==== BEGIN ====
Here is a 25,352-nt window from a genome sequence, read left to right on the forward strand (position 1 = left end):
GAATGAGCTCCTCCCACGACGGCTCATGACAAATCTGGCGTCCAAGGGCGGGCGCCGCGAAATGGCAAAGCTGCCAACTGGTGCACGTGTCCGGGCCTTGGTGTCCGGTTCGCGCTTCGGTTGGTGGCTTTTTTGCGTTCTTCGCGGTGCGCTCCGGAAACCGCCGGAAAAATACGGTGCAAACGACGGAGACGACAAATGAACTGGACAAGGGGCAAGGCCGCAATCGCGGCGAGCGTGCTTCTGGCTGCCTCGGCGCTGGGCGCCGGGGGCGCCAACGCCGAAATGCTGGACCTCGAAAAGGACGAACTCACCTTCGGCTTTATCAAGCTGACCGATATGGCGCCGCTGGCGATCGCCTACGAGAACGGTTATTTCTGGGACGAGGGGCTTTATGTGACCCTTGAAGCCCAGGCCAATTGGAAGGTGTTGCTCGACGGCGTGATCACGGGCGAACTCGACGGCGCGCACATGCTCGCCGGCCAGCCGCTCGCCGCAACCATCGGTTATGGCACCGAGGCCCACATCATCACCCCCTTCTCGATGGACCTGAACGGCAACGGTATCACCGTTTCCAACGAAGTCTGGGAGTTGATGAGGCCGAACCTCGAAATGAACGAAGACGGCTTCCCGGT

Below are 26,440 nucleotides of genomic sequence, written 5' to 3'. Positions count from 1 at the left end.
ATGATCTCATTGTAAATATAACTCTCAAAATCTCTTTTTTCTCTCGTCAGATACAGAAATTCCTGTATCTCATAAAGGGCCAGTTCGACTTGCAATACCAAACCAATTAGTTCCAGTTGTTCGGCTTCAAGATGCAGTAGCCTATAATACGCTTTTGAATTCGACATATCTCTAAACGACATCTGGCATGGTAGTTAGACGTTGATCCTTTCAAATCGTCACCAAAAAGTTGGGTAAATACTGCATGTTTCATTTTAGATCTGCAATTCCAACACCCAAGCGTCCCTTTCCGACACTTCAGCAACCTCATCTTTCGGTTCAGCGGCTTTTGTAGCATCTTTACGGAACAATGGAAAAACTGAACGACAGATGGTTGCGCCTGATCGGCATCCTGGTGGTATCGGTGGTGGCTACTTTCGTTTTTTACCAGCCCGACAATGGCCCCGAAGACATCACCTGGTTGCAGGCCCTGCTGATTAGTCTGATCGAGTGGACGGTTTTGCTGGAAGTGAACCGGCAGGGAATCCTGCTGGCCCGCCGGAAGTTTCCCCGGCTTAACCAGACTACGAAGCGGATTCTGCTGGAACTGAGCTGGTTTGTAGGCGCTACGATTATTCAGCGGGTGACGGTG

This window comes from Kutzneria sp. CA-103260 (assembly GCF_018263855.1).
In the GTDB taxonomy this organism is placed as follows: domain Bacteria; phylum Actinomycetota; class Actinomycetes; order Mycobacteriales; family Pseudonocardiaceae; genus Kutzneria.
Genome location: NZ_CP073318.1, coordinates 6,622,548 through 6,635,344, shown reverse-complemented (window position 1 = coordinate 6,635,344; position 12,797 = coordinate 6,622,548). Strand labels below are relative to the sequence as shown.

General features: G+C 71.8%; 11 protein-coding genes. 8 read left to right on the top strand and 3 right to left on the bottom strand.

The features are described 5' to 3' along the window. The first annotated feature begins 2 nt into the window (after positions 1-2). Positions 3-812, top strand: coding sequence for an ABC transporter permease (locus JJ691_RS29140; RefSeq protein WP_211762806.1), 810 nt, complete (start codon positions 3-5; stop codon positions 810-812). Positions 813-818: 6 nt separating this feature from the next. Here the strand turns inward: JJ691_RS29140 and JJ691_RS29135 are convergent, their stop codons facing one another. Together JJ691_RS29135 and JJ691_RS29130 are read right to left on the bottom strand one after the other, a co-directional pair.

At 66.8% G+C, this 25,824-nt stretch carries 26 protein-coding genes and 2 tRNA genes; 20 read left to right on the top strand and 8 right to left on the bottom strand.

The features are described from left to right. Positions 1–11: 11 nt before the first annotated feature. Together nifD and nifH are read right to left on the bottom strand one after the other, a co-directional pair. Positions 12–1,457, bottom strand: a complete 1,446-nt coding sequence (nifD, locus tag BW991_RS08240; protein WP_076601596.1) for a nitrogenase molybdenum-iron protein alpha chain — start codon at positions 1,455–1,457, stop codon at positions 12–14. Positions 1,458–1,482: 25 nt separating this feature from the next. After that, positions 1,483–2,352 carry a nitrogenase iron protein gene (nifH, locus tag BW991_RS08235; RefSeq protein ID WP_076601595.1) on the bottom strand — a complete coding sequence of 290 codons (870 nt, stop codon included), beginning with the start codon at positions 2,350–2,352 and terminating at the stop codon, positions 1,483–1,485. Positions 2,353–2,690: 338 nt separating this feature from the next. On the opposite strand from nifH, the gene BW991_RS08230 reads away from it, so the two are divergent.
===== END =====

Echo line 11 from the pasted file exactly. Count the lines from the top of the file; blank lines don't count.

The features are described from left to right. Positions 1–11: 11 nt before the first annotated feature. Together nifD and nifH are read right to left on the bottom strand one after the other, a co-directional pair. Positions 12–1,457, bottom strand: a complete 1,446-nt coding sequence (nifD, locus tag BW991_RS08240; protein WP_076601596.1) for a nitrogenase molybdenum-iron protein alpha chain — start codon at positions 1,455–1,457, stop codon at positions 12–14. Positions 1,458–1,482: 25 nt separating this feature from the next. After that, positions 1,483–2,352 carry a nitrogenase iron protein gene (nifH, locus tag BW991_RS08235; RefSeq protein ID WP_076601595.1) on the bottom strand — a complete coding sequence of 290 codons (870 nt, stop codon included), beginning with the start codon at positions 2,350–2,352 and terminating at the stop codon, positions 1,483–1,485. Positions 2,353–2,690: 338 nt separating this feature from the next. On the opposite strand from nifH, the gene BW991_RS08230 reads away from it, so the two are divergent.